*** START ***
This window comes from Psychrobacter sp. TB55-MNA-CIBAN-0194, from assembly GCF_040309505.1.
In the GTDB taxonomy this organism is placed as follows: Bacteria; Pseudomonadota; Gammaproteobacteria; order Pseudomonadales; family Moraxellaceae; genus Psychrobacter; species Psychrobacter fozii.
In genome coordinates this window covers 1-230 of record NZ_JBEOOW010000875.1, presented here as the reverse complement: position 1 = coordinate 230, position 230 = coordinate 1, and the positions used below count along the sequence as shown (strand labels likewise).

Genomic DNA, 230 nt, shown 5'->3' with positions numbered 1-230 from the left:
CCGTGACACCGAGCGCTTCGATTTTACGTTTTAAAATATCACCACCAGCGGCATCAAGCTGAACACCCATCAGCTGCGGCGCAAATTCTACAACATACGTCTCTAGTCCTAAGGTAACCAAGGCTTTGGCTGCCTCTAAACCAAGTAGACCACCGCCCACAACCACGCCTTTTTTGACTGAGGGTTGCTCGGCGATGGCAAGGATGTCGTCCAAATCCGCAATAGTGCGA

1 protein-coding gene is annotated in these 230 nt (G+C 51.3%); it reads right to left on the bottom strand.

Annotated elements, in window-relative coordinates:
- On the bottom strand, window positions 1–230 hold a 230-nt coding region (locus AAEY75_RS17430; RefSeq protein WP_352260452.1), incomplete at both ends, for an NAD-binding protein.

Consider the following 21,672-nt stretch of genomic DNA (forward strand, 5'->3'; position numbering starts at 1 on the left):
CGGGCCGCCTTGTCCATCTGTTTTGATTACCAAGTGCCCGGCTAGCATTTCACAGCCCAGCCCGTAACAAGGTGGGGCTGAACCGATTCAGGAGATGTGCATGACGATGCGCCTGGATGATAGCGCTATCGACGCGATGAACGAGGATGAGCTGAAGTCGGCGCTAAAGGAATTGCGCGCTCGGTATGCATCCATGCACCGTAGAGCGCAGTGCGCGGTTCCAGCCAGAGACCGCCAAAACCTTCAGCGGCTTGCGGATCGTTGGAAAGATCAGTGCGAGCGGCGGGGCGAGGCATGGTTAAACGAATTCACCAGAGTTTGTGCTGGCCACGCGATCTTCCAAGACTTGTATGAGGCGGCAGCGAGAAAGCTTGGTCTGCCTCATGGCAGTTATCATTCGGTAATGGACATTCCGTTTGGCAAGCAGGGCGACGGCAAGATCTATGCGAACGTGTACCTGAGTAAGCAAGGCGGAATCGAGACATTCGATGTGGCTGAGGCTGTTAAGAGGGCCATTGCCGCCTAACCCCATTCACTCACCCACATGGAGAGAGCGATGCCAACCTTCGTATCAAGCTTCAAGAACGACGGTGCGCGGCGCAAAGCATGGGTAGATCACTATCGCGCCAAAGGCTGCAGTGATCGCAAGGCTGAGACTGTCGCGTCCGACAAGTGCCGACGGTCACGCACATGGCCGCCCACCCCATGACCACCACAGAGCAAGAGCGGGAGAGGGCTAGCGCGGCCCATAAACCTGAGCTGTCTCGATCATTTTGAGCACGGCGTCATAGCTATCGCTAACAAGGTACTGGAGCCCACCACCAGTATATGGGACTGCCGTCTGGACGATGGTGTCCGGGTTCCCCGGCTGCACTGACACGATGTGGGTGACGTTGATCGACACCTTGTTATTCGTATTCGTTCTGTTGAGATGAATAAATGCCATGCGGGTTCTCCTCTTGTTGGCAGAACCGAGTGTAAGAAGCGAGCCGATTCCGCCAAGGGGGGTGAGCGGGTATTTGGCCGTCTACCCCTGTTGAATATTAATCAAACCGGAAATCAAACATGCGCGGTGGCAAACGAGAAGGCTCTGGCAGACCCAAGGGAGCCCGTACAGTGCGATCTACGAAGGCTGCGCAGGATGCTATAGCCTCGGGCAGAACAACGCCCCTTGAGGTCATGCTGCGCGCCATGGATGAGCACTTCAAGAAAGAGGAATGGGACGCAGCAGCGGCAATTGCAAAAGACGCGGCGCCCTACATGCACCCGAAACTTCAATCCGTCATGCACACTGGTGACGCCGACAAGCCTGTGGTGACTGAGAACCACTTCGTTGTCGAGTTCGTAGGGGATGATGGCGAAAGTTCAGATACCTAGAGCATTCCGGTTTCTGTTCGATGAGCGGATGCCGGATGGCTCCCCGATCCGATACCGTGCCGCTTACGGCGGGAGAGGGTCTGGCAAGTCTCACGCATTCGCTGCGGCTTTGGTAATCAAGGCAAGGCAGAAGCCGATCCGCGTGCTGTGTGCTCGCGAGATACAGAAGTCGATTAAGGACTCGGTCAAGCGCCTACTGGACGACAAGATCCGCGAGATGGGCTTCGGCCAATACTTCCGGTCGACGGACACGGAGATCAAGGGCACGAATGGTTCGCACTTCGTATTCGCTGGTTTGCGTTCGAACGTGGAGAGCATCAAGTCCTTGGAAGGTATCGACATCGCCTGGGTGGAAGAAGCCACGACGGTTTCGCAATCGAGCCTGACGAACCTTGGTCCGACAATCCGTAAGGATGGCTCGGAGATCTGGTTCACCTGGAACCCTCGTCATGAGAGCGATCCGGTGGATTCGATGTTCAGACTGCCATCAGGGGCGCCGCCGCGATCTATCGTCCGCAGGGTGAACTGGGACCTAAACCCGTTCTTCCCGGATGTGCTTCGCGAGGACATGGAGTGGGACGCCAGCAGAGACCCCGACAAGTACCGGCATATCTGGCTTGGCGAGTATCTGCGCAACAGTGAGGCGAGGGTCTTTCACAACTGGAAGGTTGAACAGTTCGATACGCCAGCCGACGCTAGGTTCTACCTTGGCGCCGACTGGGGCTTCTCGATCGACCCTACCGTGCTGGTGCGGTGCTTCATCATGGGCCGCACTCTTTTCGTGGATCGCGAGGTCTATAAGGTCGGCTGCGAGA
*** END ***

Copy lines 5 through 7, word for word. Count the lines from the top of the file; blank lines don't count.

CCGTGACACCGAGCGCTTCGATTTTACGTTTTAAAATATCACCACCAGCGGCATCAAGCTGAACACCCATCAGCTGCGGCGCAAATTCTACAACATACGTCTCTAGTCCTAAGGTAACCAAGGCTTTGGCTGCCTCTAAACCAAGTAGACCACCGCCCACAACCACGCCTTTTTTGACTGAGGGTTGCTCGGCGATGGCAAGGATGTCGTCCAAATCCGCAATAGTGCGA

1 protein-coding gene is annotated in these 230 nt (G+C 51.3%); it reads right to left on the bottom strand.

Annotated elements, in window-relative coordinates: